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25 January 2013

Progress is Circular

Isn’t it interesting how much of our “progress” is “regress”? One normally thinks of progress as moving forward, whereas in many respects we are, so to speak, recycling.London Trolley-buses   Back in the 1940 and 50s, so-called “working-class” families in cities lived in terraced housing. They went to work using buses, trolley-buses, and trams (see left).
This is a bit confusing for American readers, because I believe what the British call trams, the Americans call trolleys. If I talk about trolley-buses I mean electric buses using the roadway but powered by overhead cables. If I talk about trams I mean ‘buses’ running on rails (again powered by overhead cables). (See below left).

As for the trains, most of the national network was running on steam.

By the time we had entered the “Swinging Sixties” trolley-buses and trams in London had been phased out, all replaced by diesel buses. Other cities around the country followed suit (with the notable exception of the iconic trams running along the sea-front in Blackpool).

During the same period we bull-dozed the streets of terraced houses and replaced with them with high-rise apartment blocks.
British Rail phased out steam locomotives, broke them up or consigned them to scrapyards, and started pulling trains with diesel and electric locomotives.

Fifty years later, cities that ripped up their tramway lines have reintroduced – or are in the process of reintroducing, tramway systems. Cities that tore down the trolley-bus overhead cables and consigned the silent buses to the transport dustbin, are now considering the reintroduction of trolley-buses. (Below: Sheffield tram and proposed Leeds trolley-bus)

There are currently eight new city tramway systems in the UK. Four more systems are proposed or in preparation. Leeds and London are looking at plans for trolley-bus routes.
Last week a policy “think tank” recommended that high-rise apartment blocks should be demolished and replaced by – guess what? – terraced housing.

Whilst mainline train routes are unlikely to return to steam, it is notable that enthusiasts rescued hundreds of those discarded steam locos and restored them to running order. They bought up abandoned branch lines and developed a hugely successful collection of “heritage” railways around the country. Even more remarkable is the fact that a group of lunatics (sorry, enthusiasts) got together in 1990 and actually built, from scratch, a brand new Peppercorn A1 Pacific from the original 1940s plans found in the National Railway Museum in York. They named it Tornado and by 2008 it was up and running. It is now pulling special steam excursion trains on the national network all over the country.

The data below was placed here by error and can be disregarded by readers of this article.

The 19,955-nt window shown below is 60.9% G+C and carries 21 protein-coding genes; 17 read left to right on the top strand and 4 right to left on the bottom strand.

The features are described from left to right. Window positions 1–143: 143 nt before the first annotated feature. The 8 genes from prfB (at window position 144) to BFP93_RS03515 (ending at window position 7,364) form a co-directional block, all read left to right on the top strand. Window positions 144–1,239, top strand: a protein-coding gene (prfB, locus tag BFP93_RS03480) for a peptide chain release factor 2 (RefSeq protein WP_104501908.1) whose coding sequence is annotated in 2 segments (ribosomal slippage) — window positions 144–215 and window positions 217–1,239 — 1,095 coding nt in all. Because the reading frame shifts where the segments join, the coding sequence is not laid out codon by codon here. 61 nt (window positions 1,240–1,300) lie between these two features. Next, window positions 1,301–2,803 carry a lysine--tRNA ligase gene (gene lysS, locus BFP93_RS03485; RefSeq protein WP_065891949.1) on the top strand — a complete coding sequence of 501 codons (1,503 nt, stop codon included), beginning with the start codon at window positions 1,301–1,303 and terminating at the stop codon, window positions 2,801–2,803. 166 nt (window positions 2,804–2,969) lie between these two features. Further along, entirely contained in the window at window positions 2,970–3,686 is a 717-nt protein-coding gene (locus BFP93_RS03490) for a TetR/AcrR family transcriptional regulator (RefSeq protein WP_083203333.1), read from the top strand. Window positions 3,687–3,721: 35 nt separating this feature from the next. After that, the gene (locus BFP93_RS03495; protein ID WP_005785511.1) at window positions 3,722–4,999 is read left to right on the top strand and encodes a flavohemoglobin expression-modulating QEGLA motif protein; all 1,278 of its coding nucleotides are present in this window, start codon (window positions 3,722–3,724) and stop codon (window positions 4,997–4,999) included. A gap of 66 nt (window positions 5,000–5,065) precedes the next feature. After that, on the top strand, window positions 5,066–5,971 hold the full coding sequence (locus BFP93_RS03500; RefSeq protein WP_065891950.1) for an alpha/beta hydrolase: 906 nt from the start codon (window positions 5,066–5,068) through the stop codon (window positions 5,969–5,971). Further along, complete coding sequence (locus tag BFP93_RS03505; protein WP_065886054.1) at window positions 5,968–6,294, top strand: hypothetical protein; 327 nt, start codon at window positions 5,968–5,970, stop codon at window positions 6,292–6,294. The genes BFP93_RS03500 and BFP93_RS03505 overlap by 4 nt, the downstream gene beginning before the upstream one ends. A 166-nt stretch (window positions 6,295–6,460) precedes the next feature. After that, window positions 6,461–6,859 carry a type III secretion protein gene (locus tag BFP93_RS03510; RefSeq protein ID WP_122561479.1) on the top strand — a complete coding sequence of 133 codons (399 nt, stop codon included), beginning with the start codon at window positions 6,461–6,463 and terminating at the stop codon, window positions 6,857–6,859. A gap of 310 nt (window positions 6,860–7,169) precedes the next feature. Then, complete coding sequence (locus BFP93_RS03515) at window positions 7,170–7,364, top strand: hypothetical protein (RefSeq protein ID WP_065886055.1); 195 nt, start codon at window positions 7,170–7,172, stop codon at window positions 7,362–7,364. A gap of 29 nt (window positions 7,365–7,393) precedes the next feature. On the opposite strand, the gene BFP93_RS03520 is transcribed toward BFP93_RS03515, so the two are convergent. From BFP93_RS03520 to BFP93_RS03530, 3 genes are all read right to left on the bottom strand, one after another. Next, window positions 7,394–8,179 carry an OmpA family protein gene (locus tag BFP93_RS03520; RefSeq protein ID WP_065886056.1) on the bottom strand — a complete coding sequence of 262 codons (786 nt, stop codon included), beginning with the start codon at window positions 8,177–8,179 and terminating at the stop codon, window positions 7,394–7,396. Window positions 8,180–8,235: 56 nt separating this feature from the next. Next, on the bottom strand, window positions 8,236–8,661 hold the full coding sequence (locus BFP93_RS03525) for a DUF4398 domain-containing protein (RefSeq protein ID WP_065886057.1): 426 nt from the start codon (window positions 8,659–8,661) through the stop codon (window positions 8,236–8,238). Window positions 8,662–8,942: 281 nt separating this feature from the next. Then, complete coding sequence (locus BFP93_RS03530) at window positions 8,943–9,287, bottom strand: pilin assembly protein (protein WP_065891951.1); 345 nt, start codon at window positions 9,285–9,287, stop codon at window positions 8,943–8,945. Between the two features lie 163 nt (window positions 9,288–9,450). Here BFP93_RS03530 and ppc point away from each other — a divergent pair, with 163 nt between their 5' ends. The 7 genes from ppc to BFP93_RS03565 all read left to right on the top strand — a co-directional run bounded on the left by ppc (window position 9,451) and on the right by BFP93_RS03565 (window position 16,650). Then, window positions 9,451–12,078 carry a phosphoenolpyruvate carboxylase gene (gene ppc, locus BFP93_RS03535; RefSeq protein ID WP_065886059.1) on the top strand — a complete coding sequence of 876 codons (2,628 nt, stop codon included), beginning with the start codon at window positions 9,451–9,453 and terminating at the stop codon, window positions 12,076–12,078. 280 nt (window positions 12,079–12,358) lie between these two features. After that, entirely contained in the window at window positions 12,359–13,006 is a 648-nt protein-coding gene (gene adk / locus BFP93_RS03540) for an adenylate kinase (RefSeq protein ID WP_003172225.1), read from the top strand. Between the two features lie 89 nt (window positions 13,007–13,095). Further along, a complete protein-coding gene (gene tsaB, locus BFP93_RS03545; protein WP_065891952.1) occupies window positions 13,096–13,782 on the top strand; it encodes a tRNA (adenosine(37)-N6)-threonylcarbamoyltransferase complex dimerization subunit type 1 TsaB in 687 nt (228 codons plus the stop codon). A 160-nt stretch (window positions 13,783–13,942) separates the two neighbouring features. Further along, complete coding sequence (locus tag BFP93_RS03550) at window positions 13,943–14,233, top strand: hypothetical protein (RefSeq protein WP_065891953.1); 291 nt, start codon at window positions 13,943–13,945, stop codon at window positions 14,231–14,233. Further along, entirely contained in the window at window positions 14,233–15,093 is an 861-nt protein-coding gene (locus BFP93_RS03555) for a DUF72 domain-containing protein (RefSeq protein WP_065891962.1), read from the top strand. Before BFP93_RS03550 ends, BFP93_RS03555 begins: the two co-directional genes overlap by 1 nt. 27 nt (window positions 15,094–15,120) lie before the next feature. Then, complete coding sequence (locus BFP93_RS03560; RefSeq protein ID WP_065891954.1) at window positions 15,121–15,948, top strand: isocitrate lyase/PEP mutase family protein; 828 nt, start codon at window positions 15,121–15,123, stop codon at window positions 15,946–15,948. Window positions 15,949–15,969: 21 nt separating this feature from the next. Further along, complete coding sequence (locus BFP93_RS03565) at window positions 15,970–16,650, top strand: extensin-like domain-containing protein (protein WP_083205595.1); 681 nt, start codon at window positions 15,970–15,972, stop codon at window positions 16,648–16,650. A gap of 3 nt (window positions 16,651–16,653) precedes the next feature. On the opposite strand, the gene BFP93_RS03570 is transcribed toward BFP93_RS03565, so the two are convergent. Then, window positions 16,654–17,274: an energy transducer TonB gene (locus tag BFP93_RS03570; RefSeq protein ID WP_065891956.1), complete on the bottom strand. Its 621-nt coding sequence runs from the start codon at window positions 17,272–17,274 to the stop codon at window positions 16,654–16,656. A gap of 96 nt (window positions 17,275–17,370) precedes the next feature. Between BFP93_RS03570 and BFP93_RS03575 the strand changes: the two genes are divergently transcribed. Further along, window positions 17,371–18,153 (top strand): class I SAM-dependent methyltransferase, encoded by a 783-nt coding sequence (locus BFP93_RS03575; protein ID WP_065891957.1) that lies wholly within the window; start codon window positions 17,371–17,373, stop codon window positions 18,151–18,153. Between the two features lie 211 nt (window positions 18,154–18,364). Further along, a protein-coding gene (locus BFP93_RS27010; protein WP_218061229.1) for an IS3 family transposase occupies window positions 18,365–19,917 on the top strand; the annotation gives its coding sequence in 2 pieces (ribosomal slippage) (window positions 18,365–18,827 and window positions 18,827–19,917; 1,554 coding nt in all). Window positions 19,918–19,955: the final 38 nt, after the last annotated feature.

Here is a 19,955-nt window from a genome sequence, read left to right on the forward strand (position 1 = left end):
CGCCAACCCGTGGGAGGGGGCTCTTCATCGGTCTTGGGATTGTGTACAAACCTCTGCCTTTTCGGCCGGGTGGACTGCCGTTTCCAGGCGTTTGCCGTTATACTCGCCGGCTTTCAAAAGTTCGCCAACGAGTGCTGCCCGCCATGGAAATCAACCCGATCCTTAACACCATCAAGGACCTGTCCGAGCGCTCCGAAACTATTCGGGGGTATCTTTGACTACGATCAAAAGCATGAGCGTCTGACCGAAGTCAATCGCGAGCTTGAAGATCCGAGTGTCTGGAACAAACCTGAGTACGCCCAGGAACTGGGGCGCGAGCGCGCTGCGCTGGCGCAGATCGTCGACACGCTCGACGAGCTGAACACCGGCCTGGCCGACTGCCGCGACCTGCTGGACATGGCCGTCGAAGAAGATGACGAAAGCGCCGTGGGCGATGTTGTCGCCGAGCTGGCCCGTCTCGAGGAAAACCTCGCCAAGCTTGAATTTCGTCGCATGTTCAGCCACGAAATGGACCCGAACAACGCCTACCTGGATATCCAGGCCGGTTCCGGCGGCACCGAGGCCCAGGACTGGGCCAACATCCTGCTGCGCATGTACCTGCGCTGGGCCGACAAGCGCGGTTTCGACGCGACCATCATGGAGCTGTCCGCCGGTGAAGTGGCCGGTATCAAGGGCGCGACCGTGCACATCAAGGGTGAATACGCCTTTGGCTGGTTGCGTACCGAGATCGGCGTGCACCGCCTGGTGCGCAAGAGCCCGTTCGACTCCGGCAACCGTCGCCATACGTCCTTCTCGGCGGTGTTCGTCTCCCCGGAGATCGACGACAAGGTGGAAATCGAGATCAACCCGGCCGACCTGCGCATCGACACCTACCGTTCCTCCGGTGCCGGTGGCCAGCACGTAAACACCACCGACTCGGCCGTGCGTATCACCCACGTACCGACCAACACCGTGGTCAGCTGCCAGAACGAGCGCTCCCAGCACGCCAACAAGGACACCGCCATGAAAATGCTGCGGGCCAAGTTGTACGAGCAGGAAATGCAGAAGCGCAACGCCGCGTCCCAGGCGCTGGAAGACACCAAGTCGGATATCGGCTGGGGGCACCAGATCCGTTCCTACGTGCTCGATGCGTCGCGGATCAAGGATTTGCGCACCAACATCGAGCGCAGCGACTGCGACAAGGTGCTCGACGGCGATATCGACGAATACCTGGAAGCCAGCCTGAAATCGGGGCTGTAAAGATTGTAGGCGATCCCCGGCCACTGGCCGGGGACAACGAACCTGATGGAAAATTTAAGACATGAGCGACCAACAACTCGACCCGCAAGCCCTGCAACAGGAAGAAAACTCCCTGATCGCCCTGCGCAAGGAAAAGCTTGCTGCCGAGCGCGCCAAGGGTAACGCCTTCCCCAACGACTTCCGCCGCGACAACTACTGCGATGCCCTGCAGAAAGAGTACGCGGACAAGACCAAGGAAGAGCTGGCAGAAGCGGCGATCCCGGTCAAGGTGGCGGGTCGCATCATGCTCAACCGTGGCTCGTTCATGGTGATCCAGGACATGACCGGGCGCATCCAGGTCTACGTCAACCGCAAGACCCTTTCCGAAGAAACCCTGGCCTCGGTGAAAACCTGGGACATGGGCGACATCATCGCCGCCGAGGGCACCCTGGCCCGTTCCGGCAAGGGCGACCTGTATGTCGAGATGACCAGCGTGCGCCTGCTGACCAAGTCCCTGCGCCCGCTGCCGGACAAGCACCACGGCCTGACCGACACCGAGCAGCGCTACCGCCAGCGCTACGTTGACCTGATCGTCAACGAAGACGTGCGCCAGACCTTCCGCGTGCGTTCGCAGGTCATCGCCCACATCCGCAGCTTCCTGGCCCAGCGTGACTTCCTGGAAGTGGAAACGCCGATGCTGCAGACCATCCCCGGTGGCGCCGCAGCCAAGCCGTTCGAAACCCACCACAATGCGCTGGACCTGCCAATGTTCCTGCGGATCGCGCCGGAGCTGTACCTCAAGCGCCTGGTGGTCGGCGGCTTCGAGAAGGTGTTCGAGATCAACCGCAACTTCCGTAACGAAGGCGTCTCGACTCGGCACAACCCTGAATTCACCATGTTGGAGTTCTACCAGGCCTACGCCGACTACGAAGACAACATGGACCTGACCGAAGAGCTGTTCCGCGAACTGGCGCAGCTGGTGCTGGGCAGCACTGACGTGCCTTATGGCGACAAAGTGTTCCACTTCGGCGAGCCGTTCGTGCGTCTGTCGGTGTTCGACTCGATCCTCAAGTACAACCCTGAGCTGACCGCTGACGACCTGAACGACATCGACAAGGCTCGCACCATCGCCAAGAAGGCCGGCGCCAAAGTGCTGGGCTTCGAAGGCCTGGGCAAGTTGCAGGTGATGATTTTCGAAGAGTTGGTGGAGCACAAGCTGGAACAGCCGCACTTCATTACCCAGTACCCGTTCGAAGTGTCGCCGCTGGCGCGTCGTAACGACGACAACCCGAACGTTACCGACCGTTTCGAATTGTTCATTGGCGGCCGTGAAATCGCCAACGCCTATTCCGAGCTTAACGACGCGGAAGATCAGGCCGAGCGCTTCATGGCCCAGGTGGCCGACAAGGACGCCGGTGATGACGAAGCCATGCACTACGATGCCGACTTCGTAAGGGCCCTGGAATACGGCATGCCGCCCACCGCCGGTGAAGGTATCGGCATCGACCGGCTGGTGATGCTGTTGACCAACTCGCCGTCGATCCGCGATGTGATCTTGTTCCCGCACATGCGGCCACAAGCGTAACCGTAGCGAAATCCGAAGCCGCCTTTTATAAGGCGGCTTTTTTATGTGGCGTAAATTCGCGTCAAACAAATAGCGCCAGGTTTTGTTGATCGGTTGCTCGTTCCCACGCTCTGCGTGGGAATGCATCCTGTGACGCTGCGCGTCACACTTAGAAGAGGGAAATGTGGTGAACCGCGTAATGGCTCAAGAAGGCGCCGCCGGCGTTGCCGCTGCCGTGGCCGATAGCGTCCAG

And so it seems that the more we progress away from the past, we simultaneously return to it, albeit in different (and hopefully improved) forms.

As for flying .. have I mentioned hot-air ballooning?





20 January 2013

Going to the Theatre without Going to the Theatre

Last week we went to the theatre. Or rather, we didn't.

We saw the stage production of the 19th century farce, The Magistrate, starring American actor John Lithgow.

It was being performed at the National Theatre on London's South Bank. We were watching it on a cinema screen in York.

It was broadcast live to cinemas around the country as it was being performed on stage.

I must say that the experience was a good one. Initially it was clear that we were "in" a theatre inasmuch as the audience and the stage were visible. Once the performance was under way, however, the camera(s) moved in so that to all intents and purposes we were right up against, or on, the stage, and there were useful close-ups of the key performers. This was especially beneficial considering John Lithgow's usual masterful display of facial expressions.

For many of us, getting to a cinema is sometimes easier than getting to a particular theatre that's presenting something we want to see, so this method of bringing stage to screen is a great idea, and we look forward to seeing more performances like this.

Coming up soon at the National Theatre is Alan Bennett's play, People
starring Frances de la Tour.
It's getting the same treatment, so we'll back in the cinema to enjoy it.